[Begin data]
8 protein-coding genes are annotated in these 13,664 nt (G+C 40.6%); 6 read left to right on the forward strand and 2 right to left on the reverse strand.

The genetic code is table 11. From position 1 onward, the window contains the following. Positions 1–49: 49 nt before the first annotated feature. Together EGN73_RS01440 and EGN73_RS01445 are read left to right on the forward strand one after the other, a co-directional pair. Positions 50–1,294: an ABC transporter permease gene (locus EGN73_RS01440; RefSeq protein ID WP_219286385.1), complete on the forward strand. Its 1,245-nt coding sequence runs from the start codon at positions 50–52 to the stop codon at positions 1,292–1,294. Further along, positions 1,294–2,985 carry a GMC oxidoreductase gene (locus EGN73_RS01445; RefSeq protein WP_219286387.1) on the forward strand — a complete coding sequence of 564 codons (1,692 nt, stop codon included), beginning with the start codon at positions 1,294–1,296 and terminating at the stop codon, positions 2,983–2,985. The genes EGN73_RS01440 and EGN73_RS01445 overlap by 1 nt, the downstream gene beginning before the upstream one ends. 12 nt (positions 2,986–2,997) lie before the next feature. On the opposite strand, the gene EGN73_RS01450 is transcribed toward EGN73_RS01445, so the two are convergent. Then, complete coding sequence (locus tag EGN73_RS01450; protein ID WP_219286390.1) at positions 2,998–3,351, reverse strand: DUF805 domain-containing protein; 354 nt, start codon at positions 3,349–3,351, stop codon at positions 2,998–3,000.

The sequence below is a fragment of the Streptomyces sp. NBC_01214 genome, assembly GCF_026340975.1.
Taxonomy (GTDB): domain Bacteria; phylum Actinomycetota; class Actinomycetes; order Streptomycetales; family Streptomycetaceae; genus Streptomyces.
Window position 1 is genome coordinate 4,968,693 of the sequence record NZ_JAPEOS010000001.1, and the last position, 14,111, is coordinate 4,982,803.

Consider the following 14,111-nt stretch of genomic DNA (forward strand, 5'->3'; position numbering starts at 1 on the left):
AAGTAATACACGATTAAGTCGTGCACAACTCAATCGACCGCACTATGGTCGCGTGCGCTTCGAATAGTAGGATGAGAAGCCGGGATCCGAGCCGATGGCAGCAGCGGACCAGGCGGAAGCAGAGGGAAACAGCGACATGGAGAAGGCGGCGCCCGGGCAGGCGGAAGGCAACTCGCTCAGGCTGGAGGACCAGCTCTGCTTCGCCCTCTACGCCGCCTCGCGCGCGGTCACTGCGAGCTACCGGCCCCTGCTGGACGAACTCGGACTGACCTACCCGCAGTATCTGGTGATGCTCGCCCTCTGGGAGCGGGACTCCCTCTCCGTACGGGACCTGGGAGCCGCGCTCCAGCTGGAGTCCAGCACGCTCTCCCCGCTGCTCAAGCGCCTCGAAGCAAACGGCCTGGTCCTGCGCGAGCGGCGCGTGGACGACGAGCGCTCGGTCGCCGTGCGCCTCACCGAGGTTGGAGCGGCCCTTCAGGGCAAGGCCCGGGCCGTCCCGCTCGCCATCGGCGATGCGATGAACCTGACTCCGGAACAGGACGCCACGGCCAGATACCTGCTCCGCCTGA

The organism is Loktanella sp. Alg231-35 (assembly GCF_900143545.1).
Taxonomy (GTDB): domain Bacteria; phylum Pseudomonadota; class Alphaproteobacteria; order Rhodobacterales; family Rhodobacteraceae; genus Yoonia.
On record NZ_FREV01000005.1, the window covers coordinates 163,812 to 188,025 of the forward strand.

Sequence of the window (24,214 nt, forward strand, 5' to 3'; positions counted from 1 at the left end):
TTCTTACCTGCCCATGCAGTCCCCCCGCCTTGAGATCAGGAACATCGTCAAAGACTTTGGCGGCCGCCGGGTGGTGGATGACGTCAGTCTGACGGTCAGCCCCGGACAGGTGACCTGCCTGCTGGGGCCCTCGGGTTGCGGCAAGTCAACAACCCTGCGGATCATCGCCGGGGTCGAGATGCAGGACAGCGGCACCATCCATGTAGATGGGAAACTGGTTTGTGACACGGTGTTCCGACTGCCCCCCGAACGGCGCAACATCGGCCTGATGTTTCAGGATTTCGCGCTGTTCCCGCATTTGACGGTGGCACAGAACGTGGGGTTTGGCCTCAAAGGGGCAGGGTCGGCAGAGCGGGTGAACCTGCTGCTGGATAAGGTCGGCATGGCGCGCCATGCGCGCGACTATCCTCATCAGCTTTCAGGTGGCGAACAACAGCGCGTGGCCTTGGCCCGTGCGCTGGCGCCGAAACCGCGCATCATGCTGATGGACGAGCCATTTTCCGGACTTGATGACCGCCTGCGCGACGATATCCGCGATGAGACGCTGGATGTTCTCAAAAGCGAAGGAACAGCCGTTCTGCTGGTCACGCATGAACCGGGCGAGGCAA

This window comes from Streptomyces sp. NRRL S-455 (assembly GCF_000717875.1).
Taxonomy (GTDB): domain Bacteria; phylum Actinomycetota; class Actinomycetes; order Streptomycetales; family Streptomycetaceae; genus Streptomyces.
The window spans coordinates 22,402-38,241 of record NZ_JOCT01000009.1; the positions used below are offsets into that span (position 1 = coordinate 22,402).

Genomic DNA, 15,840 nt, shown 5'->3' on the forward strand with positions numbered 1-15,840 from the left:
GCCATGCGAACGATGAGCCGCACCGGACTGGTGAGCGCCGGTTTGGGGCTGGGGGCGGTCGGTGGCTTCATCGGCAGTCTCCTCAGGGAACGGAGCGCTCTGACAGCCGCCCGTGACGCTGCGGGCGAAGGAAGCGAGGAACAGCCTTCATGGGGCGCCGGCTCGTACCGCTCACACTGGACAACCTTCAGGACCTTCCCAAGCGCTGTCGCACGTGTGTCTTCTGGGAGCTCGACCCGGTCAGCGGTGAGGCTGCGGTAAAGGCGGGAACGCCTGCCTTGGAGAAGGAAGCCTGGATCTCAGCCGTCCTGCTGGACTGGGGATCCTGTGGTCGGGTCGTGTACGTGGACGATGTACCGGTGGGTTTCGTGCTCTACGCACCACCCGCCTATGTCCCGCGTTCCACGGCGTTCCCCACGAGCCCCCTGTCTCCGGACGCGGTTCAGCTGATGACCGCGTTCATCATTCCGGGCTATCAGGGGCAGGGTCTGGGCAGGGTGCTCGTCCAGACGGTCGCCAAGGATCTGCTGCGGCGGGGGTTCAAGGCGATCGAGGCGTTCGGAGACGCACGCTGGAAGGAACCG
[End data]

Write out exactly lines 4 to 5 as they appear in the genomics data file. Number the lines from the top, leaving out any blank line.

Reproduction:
Taxonomy (GTDB): domain Bacteria; phylum Actinomycetota; class Actinomycetes; order Streptomycetales; family Streptomycetaceae; genus Streptomyces.
Window position 1 is genome coordinate 4,968,693 of the sequence record NZ_JAPEOS010000001.1, and the last position, 14,111, is coordinate 4,982,803.